A-B InBev farmed out control of Oriental for five years

A-B InBev farmed out control of Oriental for five years

Private-equity firm Kohlberg Kravis Roberts (KKR) was revealed in May to have had a bid for Treasury Wine Estates knocked back.

But, five years ago this month, the group was making news for a different sale - this time of a stake in South Korea's Oriental Brewery to Affinity Equity Partners

The transaction was an early step in what turned out to be a curious full circle for Oriental Brewery, which in the first half of 2009 had a 43% share of South Korea's beer market and was owned by Anheuser-Busch InBev. At that time, A-B InBev was carrying out a de-leveraging programme as the group attempted to pay off a $7bn bridge loan used to finance InBev's $52bn acquisition of Anheuser-Busch in 2008. This meant it was open to offers for Oriental and, when KKR stepped in with a $1.8bn bid in May 2009, A-B InBev agreed.

But, just one month later, KKR recouped about $400m from the deal when it sold off a stake in the brewer to investment house Affinity Equity Partners. Speaking to just-drinks at the time, a source said that the deal, reportedly for 50% of Oriental, was “pre-planned” from when A-B InBev sold the brewery to KKR.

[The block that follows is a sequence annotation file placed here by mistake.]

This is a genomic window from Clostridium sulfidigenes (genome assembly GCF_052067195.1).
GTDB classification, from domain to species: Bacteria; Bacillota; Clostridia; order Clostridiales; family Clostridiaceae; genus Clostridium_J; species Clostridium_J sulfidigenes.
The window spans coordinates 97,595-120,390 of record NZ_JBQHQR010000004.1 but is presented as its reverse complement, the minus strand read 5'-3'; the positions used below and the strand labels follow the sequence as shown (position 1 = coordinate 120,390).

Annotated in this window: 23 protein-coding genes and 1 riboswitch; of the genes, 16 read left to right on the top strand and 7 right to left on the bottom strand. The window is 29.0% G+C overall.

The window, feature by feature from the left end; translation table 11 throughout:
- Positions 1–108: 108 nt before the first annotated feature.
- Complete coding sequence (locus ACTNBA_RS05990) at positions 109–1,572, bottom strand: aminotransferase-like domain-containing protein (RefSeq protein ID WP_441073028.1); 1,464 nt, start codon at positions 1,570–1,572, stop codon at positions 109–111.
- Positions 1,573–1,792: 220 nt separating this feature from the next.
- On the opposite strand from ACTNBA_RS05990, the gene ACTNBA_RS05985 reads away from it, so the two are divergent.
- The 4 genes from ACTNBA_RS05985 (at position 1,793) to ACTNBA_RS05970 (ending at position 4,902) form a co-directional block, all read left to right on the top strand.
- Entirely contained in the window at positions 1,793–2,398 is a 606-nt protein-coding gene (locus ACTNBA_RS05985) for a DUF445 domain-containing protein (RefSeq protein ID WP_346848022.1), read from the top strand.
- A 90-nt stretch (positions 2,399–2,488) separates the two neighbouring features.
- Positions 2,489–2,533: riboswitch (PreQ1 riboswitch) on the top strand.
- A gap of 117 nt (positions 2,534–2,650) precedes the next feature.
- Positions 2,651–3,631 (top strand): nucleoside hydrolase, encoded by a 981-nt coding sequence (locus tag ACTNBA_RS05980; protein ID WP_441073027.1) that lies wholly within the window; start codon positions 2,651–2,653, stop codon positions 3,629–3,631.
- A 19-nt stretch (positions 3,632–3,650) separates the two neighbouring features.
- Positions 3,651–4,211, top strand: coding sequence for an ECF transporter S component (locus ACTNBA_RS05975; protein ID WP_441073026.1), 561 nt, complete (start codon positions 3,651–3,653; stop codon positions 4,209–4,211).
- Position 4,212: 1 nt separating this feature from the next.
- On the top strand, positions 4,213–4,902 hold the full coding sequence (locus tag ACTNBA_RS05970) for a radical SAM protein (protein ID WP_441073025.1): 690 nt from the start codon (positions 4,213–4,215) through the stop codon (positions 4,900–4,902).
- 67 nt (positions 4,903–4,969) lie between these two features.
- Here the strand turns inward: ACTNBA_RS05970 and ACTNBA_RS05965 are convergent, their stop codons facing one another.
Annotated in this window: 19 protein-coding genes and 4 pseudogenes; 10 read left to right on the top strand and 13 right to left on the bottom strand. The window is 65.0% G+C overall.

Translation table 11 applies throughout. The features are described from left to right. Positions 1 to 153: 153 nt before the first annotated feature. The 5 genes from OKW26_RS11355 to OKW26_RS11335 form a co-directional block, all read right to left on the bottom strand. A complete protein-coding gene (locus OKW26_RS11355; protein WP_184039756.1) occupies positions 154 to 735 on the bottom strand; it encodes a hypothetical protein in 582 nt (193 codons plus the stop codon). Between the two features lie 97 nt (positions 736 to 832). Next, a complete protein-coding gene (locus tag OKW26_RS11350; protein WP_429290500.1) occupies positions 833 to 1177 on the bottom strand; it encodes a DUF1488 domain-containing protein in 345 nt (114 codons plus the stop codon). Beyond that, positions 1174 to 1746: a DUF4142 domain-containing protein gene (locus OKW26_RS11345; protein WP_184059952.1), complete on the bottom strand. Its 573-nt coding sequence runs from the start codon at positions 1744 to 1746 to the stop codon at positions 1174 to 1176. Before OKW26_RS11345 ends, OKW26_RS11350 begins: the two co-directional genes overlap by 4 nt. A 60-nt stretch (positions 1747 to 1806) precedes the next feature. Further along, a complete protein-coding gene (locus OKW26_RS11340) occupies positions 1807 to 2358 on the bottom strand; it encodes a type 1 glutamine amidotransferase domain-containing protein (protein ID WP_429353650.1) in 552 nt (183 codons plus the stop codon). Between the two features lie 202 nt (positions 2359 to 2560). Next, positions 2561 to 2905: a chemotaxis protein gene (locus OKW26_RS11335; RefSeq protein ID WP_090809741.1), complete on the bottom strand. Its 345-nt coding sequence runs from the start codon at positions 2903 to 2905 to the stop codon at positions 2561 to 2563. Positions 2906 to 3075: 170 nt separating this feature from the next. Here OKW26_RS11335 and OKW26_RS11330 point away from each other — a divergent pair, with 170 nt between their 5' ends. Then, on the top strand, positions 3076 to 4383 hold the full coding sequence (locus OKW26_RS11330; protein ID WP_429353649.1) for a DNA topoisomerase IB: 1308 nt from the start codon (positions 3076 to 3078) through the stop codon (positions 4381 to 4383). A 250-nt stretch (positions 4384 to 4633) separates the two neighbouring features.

At the same time, it was revealed that A-B InBev had retained an option to buy back Oriental Brewery in five years.

That option was exercised in April this year, and A-B InBev is now back in control of Oriental at a time when, according to analysts, the future of the South Korean beer market looks rosy. 

Add to that Oriental's increased market share - now about 51% - and you can understand why A-B InBev was keen to retake its former charge. 

What is less clear is why A-B InBev paid KKR and partners $5.3bn for Oriental, or three times as much as they received for it only five years ago.

Analysts, however, described the deal as “sensible”, due in part to Oriental's increased market share and the health of the industry, but also because there is still a lot more room for beer's growth in South Korea.

Furthermore, back in 2009, A-B InBev had set itself a target to pay of the enormous bridging loan that allowed it to come into being. With the help of the Oriental Brewery sale, the group was able to beat that target by some margin and get down to business as a new, enlarged entity. 

KKR was no doubt only too happy to assist.